By restricting app installations on the iPhone and iPad to only those titles offered on the App Store, Apple controls the entire mobile experience. The company has long argued this exclusivity brings order and security to our beloved mobile devices. Apple is almost certainly correct on both points. And yet, the time has come for this monopoly to end.
This week, Apple CEO Tim Cook, along with the heads of Google, Facebook, and Amazon, were grilled by the U.S. House Judiciary Committee's Subcommittee on Antitrust, Commercial, and Administrative Law. The hearing wasn't designed to address problems or provide solutions to any one issue. Instead, it allowed politicians on both sides of the aisle to go before the cameras and look tough against tech company heads just weeks before a general election.
And yet, there was a least one part of the hearing that's worth discussing further. It's when Cook was asked whether his company's App Store practices were fair to stakeholders.
App Store Controversary
In recent years, Apple has been increasingly playing defense when it comes to its long-running digital golden goose. One criticism has been its sometimes confusing commission practices that tend to award more prominent app developers while hurting everyone else. The company has also been forced to explain why the App Store should continue to be the only game in town for developers to sell mobile apps.
At this week's hearing, Cook told elected officials Apple's "open" and "transparent" App Store policies and rules apply to all developers. The CEO also made a note to explain why the App Store was created in the first place, saying:
"When the App Store was created, the prevailing distribution options available to software developers at the time did not work well. Brick-and-mortar stores charged high fees and had limited reach. Physical media like CDs had to be shipped and were hard to update."
Apple has never admitted playing favorites and probably never will despite proof to the contrary. If every developer is the same, why does Apple only charge Amazon 15% of revenue from Prime Video subscriptions made on iOS, versus the 30% nearly everyone else is forced to take?
Forbes says Cook's comments to Congress about the early days of the App Store and the reasons behind it is "closest to offering outright alternative facts." It takes issue with Cook's assessment that other app marketplaces were poorly designed and didn't work well.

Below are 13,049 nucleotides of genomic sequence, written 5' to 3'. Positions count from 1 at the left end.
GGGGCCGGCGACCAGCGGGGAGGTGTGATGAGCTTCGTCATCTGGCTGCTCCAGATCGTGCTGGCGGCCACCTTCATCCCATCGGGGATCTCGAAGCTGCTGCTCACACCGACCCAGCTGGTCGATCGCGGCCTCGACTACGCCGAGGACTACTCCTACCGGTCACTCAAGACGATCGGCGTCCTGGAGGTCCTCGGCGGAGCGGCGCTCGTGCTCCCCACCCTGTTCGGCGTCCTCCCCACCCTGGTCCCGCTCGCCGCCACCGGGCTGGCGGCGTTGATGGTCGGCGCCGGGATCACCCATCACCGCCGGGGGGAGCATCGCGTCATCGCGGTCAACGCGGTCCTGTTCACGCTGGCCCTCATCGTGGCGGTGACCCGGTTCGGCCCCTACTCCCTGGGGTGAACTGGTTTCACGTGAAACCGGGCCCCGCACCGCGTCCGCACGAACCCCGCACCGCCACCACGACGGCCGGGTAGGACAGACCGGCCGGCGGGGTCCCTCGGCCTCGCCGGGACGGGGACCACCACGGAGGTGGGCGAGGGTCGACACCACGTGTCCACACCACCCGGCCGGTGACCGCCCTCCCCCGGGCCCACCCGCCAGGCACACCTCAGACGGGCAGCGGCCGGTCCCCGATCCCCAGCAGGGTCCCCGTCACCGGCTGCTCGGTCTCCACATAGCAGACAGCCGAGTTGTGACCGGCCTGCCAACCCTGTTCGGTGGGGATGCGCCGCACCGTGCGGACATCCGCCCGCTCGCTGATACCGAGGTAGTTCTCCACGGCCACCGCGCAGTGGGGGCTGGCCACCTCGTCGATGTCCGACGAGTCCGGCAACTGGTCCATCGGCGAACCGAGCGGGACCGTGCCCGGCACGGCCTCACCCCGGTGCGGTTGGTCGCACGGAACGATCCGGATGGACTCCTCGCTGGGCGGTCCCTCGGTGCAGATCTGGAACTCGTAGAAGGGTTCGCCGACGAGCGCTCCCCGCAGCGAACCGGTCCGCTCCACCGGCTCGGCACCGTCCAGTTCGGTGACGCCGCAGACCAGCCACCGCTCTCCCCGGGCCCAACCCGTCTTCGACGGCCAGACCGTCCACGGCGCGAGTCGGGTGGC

I'd second this assessment and, regardless, have no doubt that whatever third-party app stores were created back in 2008 would look much different in 2020. The App Store itself, the only marketplace we currently have, proves this with each new update, no?
- CEO of Epic Games says App Store is an 'absolute monopoly'
- Apple study defends App Store fees ahead of next week's antitrust hearing
- Microsoft President blasts App Store as barrier to fair competition
The elephant in the room isn't a Republican
If the politicians at this week's hearing spent less time trying to upstage one another and the other party, they would have asked Cook about the Mac App Store and question why it's any different than the App Store.
Launched less than three years after the App Store for iPhone (and later iPad), the Mac App Store is a lot like its predecessor except for one crucial difference. The store isn't the only place you can find or purchase macOS apps. You can also find them on the web.
But what about protecting the security of Mac users? Apple still does this but in another way.
The built-in Gatekeeper on your Mac automatically checks internet-based apps for malware before you run them for the first time. When malicious code is found, macOS can stop new installations and also block the app from launching again.
The App Stores for iPhone and iPad are beautifully designed and take the guesswork out of finding high-quality content for those devices. Better still, as a consumer, you always have access to the most updated version of a software title.
For mobile developers, Apple requires no overhead costs. However, you must accept the commission rates and lengthy set of rules. Otherwise, you can't sell your app for installation.
Developers are provided the same tools to create products for sale in the Mac App Store. However, if they so choose, developers can bypass Apple's store and sell items online without giving the company part of the cut.
Because the Mac App Store launched after other software distribution channels, there was no way Apple could somehow restrict installation to only apps from that store.
Or as tech influencer Rene Ritchie explains:
"Because the Mac was always an open computing platform, it would have been impossible to take that away without a large scale mutiny by the user base. IOW: The iOS App Store was the first, and hence could be the only way. The Mac App Store was decades late, and so had to be an option.
The reason Apple continues to run the mobile App Store as it does has little to do with quality control, security, or anything else an executive might say in public. Instead, it's because, like any good monopoly, the App Store makes the company billions each year.
Twelve years in, it's time governments begin forcing Apple to end the App Store monopoly. By doing so, developers will be given more flexibility and independence. At the same time, Apple can turn up its creative juices and give developers reasons to stick around the App Store ecosystem, just like it does for Mac software. And yes, it should also add Gatekeeper to iOS and iPadOS!
Otherwise, a large scale mutiny will eventually come. However, instead of users fighting Apple, it will be the developers who have grown tired of the company's antics. That's a fight where there are no winners, except for Android.
What say you?
Should Apple make it possible to install apps outside the App Store on iPhone and iPad? Let us know your thoughts below.